I wonder if your getting a referencing problem.  CString attempts to not create new values if it thinks it can use the same one for multiple occurrences.  I've been caught by this before.  I usually force the issue by using the LPCTSTR operator like:

CString cs = (LPCTSTR) csValue;
Might be worth a try anyway.
And he (i.e. Tom) was right, because the following change forced a copy and in result fixed the problem:
  //bool empty = m_aStrSettPath.IsEmpty(); <-- not working! internal CString cache issues
  CString p = (LPCTSTR)m_aStrSettPath[i];  
  bool empty = p.IsEmpty()  
But now hold on! The basic operation on strings is broken? Can it get any worse? If you can -stay away from MFC, if you cannot - wel,l I hope you'll be abble to google this post.

* an that's the reason for the grammatical error in the title of this post

Friday, 7 September 2012

Coding Styles Again, or Getting LISPy?

Although in my previous post I argued that coding styles and formatting are only smoke and mirrors, latetly I found myself increasingly entangled in a dilemma concerning just that question. Namely, I suddenly found pleasure in writing my C++ statements using expressions rather than direct flow control constructs.
Want an expample? Here it is:
  // housekeeping
  (type == QAmmMeasModel::MeasChannelNode) 
    ? removeItemRef(m_measDefEntries, m_measDefFilesSz, defFileName, defFileIndex)
    : removeItemRef(m_rangeDefEntries, m_rangeDefFilesSz, defFileName, defFileIndex);
instead of the more mundane (or, if you want, normal):
  if(type == QAmmMeasModel::MeasChannelNode) 
As such, it is rather to be seen as an innocent idiosyncracy of mine, but it didn't stopped there, culminating in the following substituton. Instead of the rather boring:
 // houskeeping
 if(type == QAmmMeasModel::MeasChannelNode) 

   if(m_measDefFiles[defFileName] == 1)

   if(m_rangeDefFiles[defFileName] == 1)
I came to consider using something more funky, like:
 // lispy?
 (type == QAmmMeasModel::MeasChannelNode) ?
     ((m_measDefFiles[defFileName] == 1) ? 
      m_measDefFiles.remove(defFileName) : m_measDefFiles[defFileName]--)) :
     ((m_rangeDefFiles[defFileName] == 1) ? 
      m_rangeDefFiles.remove(defFileName) : m_rangeDefFiles[defFileName]--));
You must admit that the second version is more succint, looks better and transmits some indefinite "guru" feeling. Unfortunately I had to let the asserts go, but it didn't occur to me as a great loss. So why did I delete the second version in the end? Simple. It was written for my client, and should be readable to all C++ programmers. In that way coolness was sacrificed on the altar of mediocrity ;) for the filthy lucre's sake ;).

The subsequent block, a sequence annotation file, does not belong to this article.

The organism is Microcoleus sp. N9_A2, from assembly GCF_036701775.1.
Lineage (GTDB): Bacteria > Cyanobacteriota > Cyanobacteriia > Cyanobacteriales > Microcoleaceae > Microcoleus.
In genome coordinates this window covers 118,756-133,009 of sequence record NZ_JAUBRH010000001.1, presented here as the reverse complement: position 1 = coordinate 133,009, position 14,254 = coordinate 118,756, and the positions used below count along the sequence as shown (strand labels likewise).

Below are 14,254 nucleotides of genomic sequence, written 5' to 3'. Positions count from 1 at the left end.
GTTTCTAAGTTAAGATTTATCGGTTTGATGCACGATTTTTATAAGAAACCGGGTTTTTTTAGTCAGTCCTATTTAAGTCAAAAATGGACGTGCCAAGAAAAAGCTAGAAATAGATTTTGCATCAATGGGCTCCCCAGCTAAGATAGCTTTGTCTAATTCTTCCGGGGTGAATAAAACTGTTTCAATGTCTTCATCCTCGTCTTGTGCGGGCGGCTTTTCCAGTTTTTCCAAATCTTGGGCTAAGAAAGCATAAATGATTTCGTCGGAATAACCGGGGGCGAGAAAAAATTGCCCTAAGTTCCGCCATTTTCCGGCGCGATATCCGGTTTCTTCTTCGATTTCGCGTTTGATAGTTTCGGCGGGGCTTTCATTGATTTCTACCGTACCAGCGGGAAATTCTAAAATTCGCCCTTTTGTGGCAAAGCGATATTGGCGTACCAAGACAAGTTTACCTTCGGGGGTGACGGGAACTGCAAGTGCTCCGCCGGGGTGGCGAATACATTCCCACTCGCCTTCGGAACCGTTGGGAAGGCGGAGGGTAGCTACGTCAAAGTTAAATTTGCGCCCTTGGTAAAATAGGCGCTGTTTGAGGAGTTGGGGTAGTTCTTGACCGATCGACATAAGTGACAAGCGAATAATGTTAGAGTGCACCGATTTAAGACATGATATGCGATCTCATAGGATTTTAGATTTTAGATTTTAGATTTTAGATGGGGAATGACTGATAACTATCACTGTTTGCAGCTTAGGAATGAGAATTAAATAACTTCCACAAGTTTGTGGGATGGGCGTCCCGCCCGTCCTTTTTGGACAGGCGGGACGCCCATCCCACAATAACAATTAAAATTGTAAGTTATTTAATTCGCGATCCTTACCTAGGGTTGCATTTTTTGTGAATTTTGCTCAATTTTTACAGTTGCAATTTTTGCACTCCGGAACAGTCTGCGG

Later in the day I chose the simpler solution and just wrote the removeItemRef() function hiding the ugly if() clause, but if I didn't do it, what do you think, which of the two versions should I had included in the code?

Monday, 3 September 2012

Static vs Dynamic - the LISP experiences

Maybe you happen to remember my recent post about static and dynamic languages with the main assertion that the type information is maybe superfluous but helpful for documentation and refactoring. You might be tempted to retort: docs & refactoring are for sissies, you wimp! But wait a moment, who are the most notorious hackers out there? You are right, the LISP hackers. From them you'd expect the most ruthless hacks and also despising of the programming aids mere mortals are using. At least as far as the programming folklore is concerned.

But if you a little bit look closer... Heres the answer* given to a simple question "What you dislike the most about Lisp?":
I must say that the lack of static typing really gets in the way on larger projects. Being able to confidently change datatypes and function signatures, knowing that the compiler will point out most inconsistencies that you introduce, is something that I've really come to appreciate after working with Rust and Haskell. Test coverage helps, of course, but I'm not a very diligent test writer, and tend to feel that type signatures are easier to maintain than an exhaustive test suite.
Surprise, surprise, basically he's reiterating my simple argument: why should we give up something that can help us, i.e. automatic checking if all the interfaces are used correctly?

And for the seconds, some  "opinion as a result of ... programming in Lisp in a production environment on non-trivial code"**:
Right off, I can say that the biggest, most glaring thing that causes problems is the lack of static typing. It happens that when the compiler is unable to detect these issues, the end user is left to find them. This can be very potentially damaging to companies. And it is more prominent when you have 100k lines of code, not all of which one can be familiar with.
Lisp takes some steps to help solve these issues. SBCL has very good type inference capabilities, and can warn or error at compile time with type issues. Additionally, Common Lisp allows one to declare and assert argument types, but there’s no guarantee this information can be used. 
And what's SBCL? Let's cite from it's homepage: "Steel Bank Common Lisp (SBCL) is a high performance Common Lisp compiler". What? Even more surprises! Compilers, type inference, assertions? Ok, looks like (at least some of) the LISP hackers came to appreciate the static typing. Who would have thought it?